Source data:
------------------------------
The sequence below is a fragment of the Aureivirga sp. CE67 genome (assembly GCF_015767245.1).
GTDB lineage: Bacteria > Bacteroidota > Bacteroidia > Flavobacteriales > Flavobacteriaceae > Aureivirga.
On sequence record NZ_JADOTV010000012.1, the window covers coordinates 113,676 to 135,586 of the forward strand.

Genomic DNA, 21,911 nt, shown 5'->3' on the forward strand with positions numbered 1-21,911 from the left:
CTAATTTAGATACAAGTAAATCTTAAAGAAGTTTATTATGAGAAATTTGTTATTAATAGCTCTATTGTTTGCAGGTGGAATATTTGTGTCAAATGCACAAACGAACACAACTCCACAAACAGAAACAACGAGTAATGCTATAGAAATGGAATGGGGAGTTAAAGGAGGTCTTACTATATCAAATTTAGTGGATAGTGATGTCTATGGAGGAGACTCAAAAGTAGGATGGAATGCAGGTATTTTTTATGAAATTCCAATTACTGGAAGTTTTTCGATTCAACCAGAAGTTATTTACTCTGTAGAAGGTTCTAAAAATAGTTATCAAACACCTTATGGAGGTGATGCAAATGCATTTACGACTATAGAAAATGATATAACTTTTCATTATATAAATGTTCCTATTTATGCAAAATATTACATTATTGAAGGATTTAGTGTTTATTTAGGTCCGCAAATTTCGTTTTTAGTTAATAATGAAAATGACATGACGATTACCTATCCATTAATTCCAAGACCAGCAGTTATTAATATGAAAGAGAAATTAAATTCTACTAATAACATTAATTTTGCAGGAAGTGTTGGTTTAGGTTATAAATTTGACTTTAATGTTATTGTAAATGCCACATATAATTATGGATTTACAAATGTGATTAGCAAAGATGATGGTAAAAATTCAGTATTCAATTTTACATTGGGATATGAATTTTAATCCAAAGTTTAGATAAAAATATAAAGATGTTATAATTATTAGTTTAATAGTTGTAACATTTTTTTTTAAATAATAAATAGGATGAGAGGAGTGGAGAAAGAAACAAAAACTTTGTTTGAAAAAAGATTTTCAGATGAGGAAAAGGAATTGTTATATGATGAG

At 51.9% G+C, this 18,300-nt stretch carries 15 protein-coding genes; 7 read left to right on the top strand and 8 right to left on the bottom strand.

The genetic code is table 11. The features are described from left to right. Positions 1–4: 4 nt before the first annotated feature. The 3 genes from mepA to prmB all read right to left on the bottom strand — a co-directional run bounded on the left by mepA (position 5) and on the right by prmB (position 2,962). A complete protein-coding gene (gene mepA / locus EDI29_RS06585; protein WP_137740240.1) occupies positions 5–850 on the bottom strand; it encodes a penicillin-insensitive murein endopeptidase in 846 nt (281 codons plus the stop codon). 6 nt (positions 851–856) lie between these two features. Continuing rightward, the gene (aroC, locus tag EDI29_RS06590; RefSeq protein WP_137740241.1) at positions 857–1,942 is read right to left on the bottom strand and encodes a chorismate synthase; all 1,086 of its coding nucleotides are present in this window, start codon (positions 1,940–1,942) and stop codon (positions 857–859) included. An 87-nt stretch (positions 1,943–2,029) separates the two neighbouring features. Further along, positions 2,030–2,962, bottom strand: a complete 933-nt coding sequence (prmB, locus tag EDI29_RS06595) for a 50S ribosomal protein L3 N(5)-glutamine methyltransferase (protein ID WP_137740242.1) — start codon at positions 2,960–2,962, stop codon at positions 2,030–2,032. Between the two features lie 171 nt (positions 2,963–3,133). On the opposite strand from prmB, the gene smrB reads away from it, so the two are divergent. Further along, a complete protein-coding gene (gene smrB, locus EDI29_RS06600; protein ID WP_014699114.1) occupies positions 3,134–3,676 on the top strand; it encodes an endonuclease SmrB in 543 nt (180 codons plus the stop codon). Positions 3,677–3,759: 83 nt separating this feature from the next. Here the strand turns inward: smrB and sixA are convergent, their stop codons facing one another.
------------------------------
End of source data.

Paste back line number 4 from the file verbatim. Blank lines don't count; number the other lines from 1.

Genomic DNA, 21,911 nt, shown 5'->3' on the forward strand with positions numbered 1-21,911 from the left: